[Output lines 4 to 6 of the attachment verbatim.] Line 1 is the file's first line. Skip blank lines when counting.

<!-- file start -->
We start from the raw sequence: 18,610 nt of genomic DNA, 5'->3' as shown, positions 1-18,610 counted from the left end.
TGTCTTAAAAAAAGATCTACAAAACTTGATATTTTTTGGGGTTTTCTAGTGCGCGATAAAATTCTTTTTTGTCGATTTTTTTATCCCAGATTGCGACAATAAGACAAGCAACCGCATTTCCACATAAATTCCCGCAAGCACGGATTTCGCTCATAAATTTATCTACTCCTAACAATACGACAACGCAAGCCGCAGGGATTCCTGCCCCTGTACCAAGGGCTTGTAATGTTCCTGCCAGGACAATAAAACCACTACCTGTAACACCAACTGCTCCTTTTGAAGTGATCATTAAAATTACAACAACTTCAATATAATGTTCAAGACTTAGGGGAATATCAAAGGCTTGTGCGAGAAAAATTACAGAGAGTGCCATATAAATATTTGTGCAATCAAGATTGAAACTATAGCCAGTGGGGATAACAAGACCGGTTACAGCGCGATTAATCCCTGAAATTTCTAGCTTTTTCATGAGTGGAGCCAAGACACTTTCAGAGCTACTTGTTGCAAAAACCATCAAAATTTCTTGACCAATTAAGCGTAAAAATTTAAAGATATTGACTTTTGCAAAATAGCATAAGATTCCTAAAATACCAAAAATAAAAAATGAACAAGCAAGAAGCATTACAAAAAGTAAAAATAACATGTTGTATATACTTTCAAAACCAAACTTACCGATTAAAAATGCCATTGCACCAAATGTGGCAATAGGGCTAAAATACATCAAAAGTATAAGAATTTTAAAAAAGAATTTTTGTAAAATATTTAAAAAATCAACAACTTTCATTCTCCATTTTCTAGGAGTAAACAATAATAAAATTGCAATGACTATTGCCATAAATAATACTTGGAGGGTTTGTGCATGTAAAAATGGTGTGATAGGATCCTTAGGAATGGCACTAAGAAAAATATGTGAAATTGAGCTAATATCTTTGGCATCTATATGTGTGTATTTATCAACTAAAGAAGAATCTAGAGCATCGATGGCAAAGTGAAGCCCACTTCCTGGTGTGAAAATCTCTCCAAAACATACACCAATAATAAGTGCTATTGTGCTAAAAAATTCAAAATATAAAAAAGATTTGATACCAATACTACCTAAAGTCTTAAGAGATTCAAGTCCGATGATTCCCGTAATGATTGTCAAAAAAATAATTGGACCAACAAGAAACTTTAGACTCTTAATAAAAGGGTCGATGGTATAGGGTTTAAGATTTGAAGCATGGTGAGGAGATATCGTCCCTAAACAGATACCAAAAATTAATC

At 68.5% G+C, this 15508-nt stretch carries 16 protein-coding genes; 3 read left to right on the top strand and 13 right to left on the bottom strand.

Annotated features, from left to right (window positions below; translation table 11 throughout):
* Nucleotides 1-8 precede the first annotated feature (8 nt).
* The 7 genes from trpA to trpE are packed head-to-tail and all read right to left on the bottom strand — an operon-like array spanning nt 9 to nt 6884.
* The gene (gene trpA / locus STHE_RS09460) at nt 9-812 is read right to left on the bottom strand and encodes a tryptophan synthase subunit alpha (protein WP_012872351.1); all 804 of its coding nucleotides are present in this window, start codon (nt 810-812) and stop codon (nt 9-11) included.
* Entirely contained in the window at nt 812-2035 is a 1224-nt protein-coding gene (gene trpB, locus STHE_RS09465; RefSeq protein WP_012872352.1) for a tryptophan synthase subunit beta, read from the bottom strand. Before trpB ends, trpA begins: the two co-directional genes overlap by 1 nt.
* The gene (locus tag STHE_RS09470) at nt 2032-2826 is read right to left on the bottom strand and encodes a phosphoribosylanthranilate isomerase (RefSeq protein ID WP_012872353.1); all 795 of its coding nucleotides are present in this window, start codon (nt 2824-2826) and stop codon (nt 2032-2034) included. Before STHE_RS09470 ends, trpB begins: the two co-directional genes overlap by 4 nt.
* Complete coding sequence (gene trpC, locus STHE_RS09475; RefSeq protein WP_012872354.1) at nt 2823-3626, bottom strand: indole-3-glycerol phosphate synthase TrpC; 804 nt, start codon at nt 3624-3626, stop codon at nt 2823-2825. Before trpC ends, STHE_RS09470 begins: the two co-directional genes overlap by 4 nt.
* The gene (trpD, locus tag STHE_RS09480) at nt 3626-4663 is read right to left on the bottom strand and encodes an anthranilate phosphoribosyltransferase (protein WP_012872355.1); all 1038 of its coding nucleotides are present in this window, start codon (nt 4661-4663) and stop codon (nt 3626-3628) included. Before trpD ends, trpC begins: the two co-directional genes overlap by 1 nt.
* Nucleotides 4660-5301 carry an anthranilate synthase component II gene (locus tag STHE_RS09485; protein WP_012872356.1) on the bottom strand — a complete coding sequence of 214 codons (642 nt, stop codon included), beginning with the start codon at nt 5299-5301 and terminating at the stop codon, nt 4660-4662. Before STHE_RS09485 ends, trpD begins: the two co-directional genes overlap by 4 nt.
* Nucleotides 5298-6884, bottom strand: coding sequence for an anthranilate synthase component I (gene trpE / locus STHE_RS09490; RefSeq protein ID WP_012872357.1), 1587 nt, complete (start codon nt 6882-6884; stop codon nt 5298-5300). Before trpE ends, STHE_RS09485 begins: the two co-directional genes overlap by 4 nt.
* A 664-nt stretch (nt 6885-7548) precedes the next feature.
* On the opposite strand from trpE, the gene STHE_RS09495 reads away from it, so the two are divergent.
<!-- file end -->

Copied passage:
Annotated features, from left to right (window positions below; translation table 11 throughout):
* Nucleotides 1-8 precede the first annotated feature (8 nt).
* The 7 genes from trpA to trpE are packed head-to-tail and all read right to left on the bottom strand — an operon-like array spanning nt 9 to nt 6884.